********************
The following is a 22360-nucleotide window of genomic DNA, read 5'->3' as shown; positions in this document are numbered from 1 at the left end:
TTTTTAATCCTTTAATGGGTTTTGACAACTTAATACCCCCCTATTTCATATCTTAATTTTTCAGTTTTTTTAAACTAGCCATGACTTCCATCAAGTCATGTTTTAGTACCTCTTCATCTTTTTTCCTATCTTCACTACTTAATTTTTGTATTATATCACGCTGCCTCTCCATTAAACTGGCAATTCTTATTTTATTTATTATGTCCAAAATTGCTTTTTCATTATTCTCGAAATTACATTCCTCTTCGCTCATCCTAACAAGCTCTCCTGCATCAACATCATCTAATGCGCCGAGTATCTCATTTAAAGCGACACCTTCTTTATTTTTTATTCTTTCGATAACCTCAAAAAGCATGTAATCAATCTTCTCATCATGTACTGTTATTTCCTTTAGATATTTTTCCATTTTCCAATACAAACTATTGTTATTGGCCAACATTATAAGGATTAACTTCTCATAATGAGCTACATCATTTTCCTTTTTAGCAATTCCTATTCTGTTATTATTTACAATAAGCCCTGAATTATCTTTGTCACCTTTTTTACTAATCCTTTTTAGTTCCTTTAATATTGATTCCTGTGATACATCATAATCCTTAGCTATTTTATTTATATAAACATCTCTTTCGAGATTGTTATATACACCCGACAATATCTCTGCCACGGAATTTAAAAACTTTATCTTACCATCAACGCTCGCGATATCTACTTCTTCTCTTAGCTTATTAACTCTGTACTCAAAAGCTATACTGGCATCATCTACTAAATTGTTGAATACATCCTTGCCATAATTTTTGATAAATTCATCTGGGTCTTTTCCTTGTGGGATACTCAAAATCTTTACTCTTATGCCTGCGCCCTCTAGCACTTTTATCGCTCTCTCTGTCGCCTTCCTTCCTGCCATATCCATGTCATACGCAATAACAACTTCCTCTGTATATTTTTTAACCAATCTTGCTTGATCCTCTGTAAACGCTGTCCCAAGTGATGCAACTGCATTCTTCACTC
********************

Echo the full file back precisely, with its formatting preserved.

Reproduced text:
The following is a 22360-nucleotide window of genomic DNA, read 5'->3' as shown; positions in this document are numbered from 1 at the left end:
TTTTTAATCCTTTAATGGGTTTTGACAACTTAATACCCCCCTATTTCATATCTTAATTTTTCAGTTTTTTTAAACTAGCCATGACTTCCATCAAGTCATGTTTTAGTACCTCTTCATCTTTTTTCCTATCTTCACTACTTAATTTTTGTATTATATCACGCTGCCTCTCCATTAAACTGGCAATTCTTATTTTATTTATTATGTCCAAAATTGCTTTTTCATTATTCTCGAAATTACATTCCTCTTCGCTCATCCTAACAAGCTCTCCTGCATCAACATCATCTAATGCGCCGAGTATCTCATTTAAAGCGACACCTTCTTTATTTTTTATTCTTTCGATAACCTCAAAAAGCATGTAATCAATCTTCTCATCATGTACTGTTATTTCCTTTAGATATTTTTCCATTTTCCAATACAAACTATTGTTATTGGCCAACATTATAAGGATTAACTTCTCATAATGAGCTACATCATTTTCCTTTTTAGCAATTCCTATTCTGTTATTATTTACAATAAGCCCTGAATTATCTTTGTCACCTTTTTTACTAATCCTTTTTAGTTCCTTTAATATTGATTCCTGTGATACATCATAATCCTTAGCTATTTTATTTATATAAACATCTCTTTCGAGATTGTTATATACACCCGACAATATCTCTGCCACGGAATTTAAAAACTTTATCTTACCATCAACGCTCGCGATATCTACTTCTTCTCTTAGCTTATTAACTCTGTACTCAAAAGCTATACTGGCATCATCTACTAAATTGTTGAATACATCCTTGCCATAATTTTTGATAAATTCATCTGGGTCTTTTCCTTGTGGGATACTCAAAATCTTTACTCTTATGCCTGCGCCCTCTAGCACTTTTATCGCTCTCTCTGTCGCCTTCCTTCCTGCCATATCCATGTCATACGCAATAACAACTTCCTCTGTATATTTTTTAACCAATCTTGCTTGATCCTCTGTAAACGCTGTCCCAAGTGATGCAACTGCATTCTTCACTC